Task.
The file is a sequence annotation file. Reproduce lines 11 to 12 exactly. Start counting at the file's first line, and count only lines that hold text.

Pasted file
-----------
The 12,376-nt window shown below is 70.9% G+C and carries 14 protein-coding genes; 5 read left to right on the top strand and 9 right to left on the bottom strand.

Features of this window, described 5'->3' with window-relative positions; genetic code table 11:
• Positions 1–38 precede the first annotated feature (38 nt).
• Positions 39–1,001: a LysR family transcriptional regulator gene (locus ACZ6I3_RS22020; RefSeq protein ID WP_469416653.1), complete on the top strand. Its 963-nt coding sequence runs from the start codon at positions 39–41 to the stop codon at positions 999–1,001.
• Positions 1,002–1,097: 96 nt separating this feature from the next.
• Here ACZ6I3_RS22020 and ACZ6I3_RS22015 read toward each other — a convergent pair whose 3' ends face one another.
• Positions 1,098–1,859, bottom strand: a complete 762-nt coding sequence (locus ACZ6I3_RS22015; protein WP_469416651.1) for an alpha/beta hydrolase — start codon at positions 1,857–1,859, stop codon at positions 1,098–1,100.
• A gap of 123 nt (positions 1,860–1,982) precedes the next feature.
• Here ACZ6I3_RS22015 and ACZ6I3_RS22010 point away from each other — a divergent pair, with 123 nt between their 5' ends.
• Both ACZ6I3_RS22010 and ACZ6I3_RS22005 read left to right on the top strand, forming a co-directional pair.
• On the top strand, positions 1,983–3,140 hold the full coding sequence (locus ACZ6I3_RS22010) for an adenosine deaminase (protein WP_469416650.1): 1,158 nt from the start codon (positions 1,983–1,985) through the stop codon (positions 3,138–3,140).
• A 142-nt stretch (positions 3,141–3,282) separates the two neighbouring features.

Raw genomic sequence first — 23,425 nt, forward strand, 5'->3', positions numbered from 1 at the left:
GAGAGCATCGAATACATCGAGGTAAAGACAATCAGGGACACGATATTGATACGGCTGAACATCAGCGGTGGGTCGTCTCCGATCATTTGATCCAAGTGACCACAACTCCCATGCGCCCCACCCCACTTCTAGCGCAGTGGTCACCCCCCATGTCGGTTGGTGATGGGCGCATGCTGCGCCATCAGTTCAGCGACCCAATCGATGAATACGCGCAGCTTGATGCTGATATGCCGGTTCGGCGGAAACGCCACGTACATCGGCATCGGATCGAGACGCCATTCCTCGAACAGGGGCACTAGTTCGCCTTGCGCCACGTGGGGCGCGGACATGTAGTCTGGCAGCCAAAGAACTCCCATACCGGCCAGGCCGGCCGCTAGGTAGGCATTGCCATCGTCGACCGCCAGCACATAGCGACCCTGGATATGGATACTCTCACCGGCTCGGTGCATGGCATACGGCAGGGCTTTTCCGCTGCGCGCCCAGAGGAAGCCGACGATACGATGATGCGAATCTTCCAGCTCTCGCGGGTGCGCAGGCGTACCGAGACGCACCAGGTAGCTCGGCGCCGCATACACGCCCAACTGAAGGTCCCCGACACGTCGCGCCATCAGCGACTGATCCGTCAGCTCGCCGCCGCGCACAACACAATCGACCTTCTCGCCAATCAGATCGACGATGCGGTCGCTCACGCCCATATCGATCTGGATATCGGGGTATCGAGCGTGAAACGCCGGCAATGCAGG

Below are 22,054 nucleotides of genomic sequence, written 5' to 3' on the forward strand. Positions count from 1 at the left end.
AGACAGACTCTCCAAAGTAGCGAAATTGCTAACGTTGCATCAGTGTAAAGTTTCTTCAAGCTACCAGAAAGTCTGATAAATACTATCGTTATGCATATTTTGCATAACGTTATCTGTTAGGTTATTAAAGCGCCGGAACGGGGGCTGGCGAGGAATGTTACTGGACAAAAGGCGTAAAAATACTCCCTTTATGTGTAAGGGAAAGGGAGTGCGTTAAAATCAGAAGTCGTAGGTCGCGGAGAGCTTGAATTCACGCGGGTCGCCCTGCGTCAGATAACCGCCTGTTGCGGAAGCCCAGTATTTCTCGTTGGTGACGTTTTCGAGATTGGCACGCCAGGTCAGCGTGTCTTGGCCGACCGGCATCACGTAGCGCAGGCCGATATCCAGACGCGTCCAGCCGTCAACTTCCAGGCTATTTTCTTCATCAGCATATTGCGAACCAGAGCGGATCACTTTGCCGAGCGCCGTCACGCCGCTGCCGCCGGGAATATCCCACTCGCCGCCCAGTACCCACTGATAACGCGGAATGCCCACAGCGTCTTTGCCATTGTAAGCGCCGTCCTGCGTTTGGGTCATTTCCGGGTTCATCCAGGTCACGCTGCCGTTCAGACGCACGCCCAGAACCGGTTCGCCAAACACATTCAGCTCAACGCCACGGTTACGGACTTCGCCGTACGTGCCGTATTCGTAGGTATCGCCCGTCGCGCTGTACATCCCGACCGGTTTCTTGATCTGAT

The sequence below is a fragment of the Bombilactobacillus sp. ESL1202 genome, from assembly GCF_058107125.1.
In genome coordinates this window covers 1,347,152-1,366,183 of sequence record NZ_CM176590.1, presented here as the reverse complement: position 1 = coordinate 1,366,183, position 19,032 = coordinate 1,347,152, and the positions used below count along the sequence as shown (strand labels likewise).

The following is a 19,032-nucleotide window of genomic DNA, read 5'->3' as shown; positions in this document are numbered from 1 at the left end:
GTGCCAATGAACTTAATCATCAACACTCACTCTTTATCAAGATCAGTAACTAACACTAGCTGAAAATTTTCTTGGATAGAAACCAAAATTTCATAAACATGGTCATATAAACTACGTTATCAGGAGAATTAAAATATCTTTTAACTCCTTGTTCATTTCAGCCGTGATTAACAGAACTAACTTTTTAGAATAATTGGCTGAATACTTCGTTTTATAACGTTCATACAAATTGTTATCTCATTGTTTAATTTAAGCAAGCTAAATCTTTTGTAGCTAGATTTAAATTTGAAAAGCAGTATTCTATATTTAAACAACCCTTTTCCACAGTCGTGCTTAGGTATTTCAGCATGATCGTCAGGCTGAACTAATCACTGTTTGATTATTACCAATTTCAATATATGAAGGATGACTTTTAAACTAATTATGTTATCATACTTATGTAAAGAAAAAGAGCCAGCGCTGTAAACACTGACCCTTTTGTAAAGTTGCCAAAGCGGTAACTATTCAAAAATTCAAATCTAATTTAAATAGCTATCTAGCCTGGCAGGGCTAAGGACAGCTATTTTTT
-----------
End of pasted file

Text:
• On the top strand, positions 1,983–3,140 hold the full coding sequence (locus ACZ6I3_RS22010) for an adenosine deaminase (protein WP_469416650.1): 1,158 nt from the start codon (positions 1,983–1,985) through the stop codon (positions 3,138–3,140).
• A 142-nt stretch (positions 3,141–3,282) separates the two neighbouring features.